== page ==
From the 16th April, Greater Wellington’s biosecurity team will begin releasing a new rabbit haemorrhagic virus disease strain, RHDV1 K5, into approximately 30 sites across Wellington, Porirua, Wairarapa and the Kāpiti Coast. Most of the release sites will be on private land and in areas with minimal public access.
The virus is a Korean strain of the already-established RHDV1 virus, which is now widespread in New Zealand and only affects the European rabbit.
RHDV1 K5 was selected for release because it can better overcome the protective effects of the benign calicivirus (RCV-A1), which occurs naturally in feral rabbit populations in New Zealand.
“Our aim is to keep the wild rabbit population supressed at low levels, and once RHDV1 K5 is released it will naturally spread throughout the region’s rabbit population.
“Unfortunately, it’s impossible to completely eliminate them, and conventional control methods should still be a part of the management of feral rabbit populations,” says Glen Falconer, Team Leader (Pest Animals).
“So the best approach is to use the new strain to boost the current strain RHDV1 and combine viral control with traditional forms such as shooting, fumigating and toxic baiting.
”We should start seeing results from the release of RHDV1 K5 within a few weeks of its release. It will be distributed at different points throughout the region and should spread through the feral rabbit population. The progress of the release will be monitored. ”
Environment Canterbury Regional Council has received all approvals required for the importation and release, and Greater Wellington Regional Council joins other regional councils in a national release programme.
Owners of pet rabbits should not be concerned but they are strongly advised to talk to their vets about vaccinating their pets with Cylap, which has been helping to protect rabbits from the current RHDV1 for many years. Most pet rabbits will have already been vaccinated but owners should make sure their pet’s annual booster vaccines are up-to-date.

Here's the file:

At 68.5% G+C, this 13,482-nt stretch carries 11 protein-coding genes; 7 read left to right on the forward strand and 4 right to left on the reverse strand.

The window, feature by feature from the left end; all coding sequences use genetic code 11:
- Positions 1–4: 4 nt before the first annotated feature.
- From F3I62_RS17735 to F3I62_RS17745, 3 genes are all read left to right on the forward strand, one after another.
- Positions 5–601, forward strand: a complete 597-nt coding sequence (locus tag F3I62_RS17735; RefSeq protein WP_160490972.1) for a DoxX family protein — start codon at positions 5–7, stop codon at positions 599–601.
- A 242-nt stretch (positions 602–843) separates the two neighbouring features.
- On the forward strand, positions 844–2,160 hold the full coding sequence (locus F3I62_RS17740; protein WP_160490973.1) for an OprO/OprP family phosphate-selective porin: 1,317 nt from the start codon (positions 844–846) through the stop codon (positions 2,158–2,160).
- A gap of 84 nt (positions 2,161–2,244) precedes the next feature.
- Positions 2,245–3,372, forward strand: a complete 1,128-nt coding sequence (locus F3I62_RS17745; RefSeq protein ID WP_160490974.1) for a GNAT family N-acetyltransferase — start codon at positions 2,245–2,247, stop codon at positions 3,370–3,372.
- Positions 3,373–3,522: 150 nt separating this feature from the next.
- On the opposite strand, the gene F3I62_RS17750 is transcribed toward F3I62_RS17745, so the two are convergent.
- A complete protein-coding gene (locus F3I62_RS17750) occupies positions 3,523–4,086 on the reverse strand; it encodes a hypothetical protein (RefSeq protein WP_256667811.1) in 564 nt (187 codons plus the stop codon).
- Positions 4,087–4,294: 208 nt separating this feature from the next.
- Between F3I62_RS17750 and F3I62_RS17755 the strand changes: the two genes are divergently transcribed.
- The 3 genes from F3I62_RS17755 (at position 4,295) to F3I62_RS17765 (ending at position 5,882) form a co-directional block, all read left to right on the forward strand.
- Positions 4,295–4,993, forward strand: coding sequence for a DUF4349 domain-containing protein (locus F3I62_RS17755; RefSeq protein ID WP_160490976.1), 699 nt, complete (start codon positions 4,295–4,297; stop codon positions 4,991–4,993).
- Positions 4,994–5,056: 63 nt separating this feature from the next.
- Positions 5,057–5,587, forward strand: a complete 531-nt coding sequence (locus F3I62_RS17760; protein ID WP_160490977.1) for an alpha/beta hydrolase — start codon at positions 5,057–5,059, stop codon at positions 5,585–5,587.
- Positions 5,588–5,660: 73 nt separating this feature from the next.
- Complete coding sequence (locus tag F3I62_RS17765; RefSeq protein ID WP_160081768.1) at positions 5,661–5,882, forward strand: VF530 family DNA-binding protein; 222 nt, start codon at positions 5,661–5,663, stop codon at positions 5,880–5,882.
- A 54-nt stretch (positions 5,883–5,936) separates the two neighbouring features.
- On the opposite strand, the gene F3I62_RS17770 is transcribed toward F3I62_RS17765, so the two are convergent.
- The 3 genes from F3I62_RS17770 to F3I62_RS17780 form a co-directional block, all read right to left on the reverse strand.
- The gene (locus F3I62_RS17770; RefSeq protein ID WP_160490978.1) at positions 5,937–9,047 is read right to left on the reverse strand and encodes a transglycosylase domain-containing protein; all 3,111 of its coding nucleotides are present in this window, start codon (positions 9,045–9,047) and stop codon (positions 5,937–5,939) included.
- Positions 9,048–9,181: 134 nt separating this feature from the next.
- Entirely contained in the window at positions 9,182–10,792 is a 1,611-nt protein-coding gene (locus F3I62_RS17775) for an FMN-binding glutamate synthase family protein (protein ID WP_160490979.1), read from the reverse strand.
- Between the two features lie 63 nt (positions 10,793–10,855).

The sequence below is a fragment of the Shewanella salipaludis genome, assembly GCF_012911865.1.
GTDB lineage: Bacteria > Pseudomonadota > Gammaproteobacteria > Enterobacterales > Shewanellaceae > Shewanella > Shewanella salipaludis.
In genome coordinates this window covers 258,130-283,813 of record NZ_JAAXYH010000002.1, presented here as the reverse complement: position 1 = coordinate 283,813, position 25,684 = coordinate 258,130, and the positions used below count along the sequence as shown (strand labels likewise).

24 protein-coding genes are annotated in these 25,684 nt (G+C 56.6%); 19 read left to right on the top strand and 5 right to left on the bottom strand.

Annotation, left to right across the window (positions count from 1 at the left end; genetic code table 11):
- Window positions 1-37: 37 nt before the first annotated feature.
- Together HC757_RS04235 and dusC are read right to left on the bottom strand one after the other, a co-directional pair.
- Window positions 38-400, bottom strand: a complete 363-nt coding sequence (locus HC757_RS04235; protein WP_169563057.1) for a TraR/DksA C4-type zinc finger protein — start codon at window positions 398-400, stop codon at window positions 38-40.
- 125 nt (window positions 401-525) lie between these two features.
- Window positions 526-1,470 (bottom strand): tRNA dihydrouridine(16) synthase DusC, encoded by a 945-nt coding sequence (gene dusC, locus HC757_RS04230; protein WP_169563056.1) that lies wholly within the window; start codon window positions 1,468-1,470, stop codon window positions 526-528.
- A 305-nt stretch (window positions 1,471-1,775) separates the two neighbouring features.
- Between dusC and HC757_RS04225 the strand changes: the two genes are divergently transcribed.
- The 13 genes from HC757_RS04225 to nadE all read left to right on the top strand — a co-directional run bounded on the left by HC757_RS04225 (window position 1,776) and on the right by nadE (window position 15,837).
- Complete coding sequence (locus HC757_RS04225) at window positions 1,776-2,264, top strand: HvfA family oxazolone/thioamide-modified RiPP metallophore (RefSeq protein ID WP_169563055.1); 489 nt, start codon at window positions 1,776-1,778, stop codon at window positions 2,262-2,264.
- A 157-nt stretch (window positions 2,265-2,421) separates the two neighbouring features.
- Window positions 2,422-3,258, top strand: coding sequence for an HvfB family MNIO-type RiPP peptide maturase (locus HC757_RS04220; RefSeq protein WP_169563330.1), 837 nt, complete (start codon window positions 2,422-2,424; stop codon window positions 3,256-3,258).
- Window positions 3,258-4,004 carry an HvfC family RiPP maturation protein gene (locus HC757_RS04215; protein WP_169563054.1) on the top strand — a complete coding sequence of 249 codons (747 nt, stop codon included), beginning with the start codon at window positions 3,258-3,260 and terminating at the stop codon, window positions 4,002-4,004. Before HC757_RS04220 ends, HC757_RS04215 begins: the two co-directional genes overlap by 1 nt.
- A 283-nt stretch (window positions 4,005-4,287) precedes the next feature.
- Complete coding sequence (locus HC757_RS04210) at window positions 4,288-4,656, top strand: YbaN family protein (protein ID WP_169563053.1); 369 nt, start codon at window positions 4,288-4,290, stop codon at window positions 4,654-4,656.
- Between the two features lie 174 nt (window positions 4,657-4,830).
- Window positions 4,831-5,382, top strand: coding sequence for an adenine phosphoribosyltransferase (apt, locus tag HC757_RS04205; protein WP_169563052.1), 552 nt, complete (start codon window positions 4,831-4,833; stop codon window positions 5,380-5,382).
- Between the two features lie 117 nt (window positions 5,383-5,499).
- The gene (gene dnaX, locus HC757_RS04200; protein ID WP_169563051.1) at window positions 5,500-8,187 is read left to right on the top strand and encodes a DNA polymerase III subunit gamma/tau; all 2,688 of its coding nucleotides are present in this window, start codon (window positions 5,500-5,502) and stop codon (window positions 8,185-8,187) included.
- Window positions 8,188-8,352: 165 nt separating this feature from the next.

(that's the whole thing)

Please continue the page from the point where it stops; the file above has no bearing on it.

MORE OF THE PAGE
Studies undertaken by the Australian government indicate that this vaccine will help protect pet rabbits against the RHDV1 K5 strain. Zoetis, the manufacturer of the vaccine, has confirmed that additional vaccine supplies have been made available in New Zealand for the release.
People, pets, wildlife and livestock are not at risk, No variant of RHDV1 has ever been found to cause infection in humans or any other animal except the European rabbit (Oryctolagus cuniculus). Even predatory animals that eat rabbits that have died from RHDV1 do not develop an infection.
If people want to know more about the RHDV1 K5 release there is a wealth of information available to you on the Manaaki Whenua Land Care Research website. This includes: frequently asked questions and Information about the Ministry of Primary Industries Approval Process.
Wellington Rabbit Rescue has the following advice for rabbit owners:
* If you have not already vaccinated your rabbit, do it now!!
* If you suspect your rabbit is ill – call your nearest rabbit savvy vet. Do not take your rabbit directly into a clinic unless told to do so. There may be safety protocols in place to prevent infecting other rabbits on site.
* If your pet rabbit dies unexpectedly, call your nearest rabbit vet and ask for advice. If you have other rabbits on your property, we recommend asking to have a post mortem done. We also suggest telling your friends who have rabbits… if they visit you they could transfer the virus back to their own rabbits.
* Keep your rabbits area clean and disinfect regularly (including food and water bowls).
* Bring your rabbits indoors if you have a large enough space to do so.
* Do not pick grass/forage for your rabbits in public places. We suggest growing your own bunny food were possible.